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Nadia Terranova Earthquake Rescue – Books – A Book a Day

(by Paolo Petroni) (ANSA) – Rome, April 30 – Nadia Terranova “Shakes the Night” (EINAUDI, p. 168 – 16.50 euros). One life, or rather two little lives of the curse, captives of a definite fate and a contrasting background, for it is wanted by those most closely related to them and who, together, one hates at the difficulty of imagining liberation: “c” is something stronger than pain and is habit.

We are between Silla and Karidi. On the one hand, in Messina, Barbara was born with another coast wall to block my gaze, and on the other, in Reggio Calabria, Nicola, whose destinies will eventually intersect and distinguish one another. The first, orphaned by her mother, finds herself in the hands of a father whose love can’t help but think of an arranged marriage who sees her as a wife and mother, incapable of hearing, not evil but bound to small tradition and culture. She understands his refusal, who also tries to make him arrive by giving him a book in which a story similar to hers is told, but the father will not pick it up from the ground where he drops it. The second, eleven, is the victim of a deeply disturbed and possessive love of a mother madly overprotective, to the point of tying him to a bed in a basement at night so that the devil cannot take possession of him, while the absent father is concerned only with his work and his social role.

Only the ideas of rebellion and freedom that coincide with the end remain. One of the ideas was Barbara, who returned to her grandmother’s house with whom she went to the play Aida at the Opera House. The fact is that on that night of December 28, 1908, this desire will be fulfilled in many ways.

It is in fact the history of the devastating earthquake, one of the most dangerous earthquakes in European history, that will annihilate Messina as Reggio: “Everything loved and hated has disappeared” at the age of twenty-five “the neighborhood no longer exists. Only the dead and the living dead.”

All that remains are ruins, overhanging railings, constant collapses and clouds of smoke, the stench of corpses, the redness of fires, and the search for who may have been buried, perhaps using some divination like Mrs. Rubble everywhere including redeeming yourself and finding how and where to save yourself, both for Barbara and Nicola, who are left alone. A tragedy that erases all the past up to that day and which will allow both, in different ways and each on their own, to build a life that may not be perfect or easy, but certainly more independent and aspiring to a different loving idea. About that tyranny that characterized them and that continued to distinguish them in the days of the disaster. After escaping, they will find sanctuary and help aboard the torpedo boat Morgana, where the two boys will find themselves united and marked by one last tragic violence touching the girl, of which the child is an invisible witness. . Then the slow rise of Barbara thanks to a solidarity group of women in the hut village donated by Queen Elena to the earthquake victims.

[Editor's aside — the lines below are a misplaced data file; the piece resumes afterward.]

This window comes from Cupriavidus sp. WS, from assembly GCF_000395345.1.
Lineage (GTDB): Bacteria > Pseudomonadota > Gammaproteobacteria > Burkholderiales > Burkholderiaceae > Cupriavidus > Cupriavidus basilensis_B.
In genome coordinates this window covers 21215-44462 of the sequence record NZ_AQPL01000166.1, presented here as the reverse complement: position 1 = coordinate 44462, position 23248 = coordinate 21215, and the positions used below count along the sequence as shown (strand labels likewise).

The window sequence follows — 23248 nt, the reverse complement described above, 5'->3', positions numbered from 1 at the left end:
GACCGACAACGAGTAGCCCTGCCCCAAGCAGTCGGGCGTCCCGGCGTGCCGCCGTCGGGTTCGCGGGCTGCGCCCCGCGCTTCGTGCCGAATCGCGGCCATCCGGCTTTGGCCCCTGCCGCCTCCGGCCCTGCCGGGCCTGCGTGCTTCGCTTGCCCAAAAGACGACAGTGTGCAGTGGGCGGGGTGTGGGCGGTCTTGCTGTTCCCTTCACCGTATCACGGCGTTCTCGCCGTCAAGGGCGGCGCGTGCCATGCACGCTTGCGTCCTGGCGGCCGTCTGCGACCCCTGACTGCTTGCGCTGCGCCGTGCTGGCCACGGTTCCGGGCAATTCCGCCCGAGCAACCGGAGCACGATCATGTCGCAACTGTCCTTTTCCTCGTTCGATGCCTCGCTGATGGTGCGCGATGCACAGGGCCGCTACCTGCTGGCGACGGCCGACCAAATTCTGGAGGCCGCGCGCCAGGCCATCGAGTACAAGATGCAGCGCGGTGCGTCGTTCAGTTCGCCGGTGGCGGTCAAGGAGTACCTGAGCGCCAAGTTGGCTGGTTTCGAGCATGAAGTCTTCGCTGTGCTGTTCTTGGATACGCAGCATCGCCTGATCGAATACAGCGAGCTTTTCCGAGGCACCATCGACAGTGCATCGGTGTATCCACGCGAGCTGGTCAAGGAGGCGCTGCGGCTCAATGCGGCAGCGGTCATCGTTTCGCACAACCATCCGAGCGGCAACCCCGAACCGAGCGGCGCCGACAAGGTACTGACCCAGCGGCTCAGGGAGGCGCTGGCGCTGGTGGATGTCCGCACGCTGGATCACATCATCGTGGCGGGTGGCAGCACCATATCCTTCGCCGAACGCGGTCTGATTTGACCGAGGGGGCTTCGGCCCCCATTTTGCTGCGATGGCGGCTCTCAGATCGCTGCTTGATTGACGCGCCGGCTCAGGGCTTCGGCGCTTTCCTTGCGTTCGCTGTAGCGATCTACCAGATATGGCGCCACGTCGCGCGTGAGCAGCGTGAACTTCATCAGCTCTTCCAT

A story with a factual basis but with moments to see and played on a survey of symbolic value, marked, chapter by chapter, by the main legend of the Tarot, all the way to a sort of final moral with the author nowadays. Here, for example, is the mysterious ‘strength’, in which Virgo tames the Leo and invites us to abandon the level of ‘quantity’, because Virgo is undoubtedly weaker than Leo in regard to body quantity. strength, and raises us to the level of ‘quality’, where there is clearly a superiority to the Virgin,’ of the chapter in which her new fate is revealed to Barbara.

A peculiar novel, a special novel, to tell us about our own destiny and especially the fate of women in the twentieth century, it finds a perfect and absolute moment, almost mythical, and tells it in polished language, with echoes of time, but it dissolves naturally into Barbara’s story and her growth. (handle).